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American Woman Wounded In Ambush, Filipino Companion Dead

June 10, 1988

ZAMBOANGA CITY, Philippines (AP) _ Gunmen wounded an American woman and killed her Filipino companion in an ambush on the outskirts of this southern city on Thursday, police said.

In other developments, communist rebels stormed a Philippine army post near the U.S.-run Subic Bay naval base and workers in Manila prepared to exhume bodies from a mass grave believed to contain victims of right-wing ″death squads.″

Anne Theresa O’Neill, 57, a former Peace Corps volunteer, was rushed to a hospital with wounds in the head and and other parts of the body, while Fernando Blanco died at the scene, said police in Zamboanga City.

Blanco was the city’s waterworks chief and an old friend of Miss O’Neill, a native of Chicago.

Police said Blanco was driving his car with Miss O’Neill beside him to the city from the water reservoir at Pasonanca Park when a car blocked their way. A gunman stepped out of the other car and sprayed Blanco’s car with automatic gunfire, police said.

Staff at the Brent Hospital in Zamboanga, 540 miles southeast of Manila, refused to disclose the nature of Miss O’Neill’s injuries, but the government’s news agency reported doctors as saying she was out of danger.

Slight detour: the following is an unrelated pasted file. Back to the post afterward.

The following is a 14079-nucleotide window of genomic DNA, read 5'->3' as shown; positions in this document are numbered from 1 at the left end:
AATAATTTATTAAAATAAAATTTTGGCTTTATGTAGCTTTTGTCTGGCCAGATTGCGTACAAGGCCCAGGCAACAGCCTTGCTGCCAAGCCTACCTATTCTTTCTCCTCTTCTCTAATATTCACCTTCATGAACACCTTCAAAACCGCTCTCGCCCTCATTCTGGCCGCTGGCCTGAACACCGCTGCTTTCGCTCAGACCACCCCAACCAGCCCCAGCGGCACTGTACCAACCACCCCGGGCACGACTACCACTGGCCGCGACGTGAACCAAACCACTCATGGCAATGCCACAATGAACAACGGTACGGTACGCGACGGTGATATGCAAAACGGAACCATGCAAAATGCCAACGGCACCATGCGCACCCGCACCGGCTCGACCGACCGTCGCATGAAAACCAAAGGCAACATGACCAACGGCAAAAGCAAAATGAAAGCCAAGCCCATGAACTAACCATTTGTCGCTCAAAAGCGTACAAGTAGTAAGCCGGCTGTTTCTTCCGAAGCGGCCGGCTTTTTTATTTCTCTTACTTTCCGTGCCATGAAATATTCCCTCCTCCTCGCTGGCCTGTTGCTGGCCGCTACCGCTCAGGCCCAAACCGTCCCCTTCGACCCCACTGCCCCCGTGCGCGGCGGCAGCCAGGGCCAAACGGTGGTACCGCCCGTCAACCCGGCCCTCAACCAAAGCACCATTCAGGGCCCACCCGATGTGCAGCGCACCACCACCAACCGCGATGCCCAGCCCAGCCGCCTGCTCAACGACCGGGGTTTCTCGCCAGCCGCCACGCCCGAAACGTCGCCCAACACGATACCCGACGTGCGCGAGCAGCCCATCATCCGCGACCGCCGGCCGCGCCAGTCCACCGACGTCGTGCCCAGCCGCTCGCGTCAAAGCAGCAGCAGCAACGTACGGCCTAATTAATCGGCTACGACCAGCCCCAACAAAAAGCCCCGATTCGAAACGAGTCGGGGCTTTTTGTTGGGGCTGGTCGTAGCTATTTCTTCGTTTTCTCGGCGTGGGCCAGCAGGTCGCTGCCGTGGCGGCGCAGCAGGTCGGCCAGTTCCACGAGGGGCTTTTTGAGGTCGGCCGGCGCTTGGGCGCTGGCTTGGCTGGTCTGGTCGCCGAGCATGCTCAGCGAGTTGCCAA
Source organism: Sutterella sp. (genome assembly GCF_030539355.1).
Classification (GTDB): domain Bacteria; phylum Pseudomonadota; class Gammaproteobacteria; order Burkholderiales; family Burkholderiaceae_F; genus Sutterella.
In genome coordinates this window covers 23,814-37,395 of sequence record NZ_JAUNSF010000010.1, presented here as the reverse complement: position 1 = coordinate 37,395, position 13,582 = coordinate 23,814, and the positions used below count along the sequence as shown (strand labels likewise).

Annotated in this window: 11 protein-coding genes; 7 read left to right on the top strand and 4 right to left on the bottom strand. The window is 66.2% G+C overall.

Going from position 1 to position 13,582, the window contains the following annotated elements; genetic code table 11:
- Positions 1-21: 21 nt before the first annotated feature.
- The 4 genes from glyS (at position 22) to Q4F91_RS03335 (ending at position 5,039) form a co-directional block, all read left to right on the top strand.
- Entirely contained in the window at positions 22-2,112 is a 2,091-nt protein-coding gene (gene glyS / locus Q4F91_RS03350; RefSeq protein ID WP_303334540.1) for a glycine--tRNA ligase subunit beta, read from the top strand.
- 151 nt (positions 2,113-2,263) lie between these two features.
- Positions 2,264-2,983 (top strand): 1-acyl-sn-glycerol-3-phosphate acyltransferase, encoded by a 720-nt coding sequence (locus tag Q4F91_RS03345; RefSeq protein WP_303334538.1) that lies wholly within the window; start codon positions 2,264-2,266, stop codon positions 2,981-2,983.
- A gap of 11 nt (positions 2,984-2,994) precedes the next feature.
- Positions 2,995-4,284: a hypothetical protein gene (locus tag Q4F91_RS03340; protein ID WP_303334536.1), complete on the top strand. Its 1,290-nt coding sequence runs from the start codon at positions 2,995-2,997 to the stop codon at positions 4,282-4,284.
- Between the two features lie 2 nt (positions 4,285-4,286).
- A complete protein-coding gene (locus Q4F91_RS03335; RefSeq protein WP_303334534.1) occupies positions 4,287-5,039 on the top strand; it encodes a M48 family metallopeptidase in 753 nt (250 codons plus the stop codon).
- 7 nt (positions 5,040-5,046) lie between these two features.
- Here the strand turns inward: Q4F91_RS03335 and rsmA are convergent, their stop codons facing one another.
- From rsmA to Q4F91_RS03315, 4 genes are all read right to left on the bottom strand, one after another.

The agency said Miss O’Neill suffered gunshot wounds in the face and arms.

Communist rebels aboard seven trucks stormed a Philippine army post 20 miles east of the Subic Bay base Thursday evening, killing seven troops and wounding two others, the military said Friday.

Two rebels were killed and two soldiers were missing, the military added.

The guerrillas attacked a detachment of the army’s 1st General Headquarters Battalion in Orani, located on the Bataan peninsula about 30 miles west of Manila.

Officials said the rebels withdrew after the raid and pursuit operations were under way Friday.

The Bataan peninsula has become a stronghold of the rebel New People’s Army, which has been waging a 19-year insurgency to establish a Marxist state.

In Manila, more than 100 workers, relatives and human rights activists prepared Friday to exhume bodies from a mass grave which they said may contain victims of right-wing death squads.

The church-backed Ecumenical Movement for Justice and Peace said at least a dozen bodies were mysteriously buried in April in unmarked graves in the South Cemetery of Manila.

Movement officials obtained a court order authorizing exhumation of the bodies to determine if they were members of the left-wing Youth for Democracy and Nationalism who have been reported missing.

Health officials said the exhumation was to begin later Friday.

The wife of the cemetery caretaker told reporters Friday her husband, Rogelio Royolada, 47, was missing since he left their home Wednesday.

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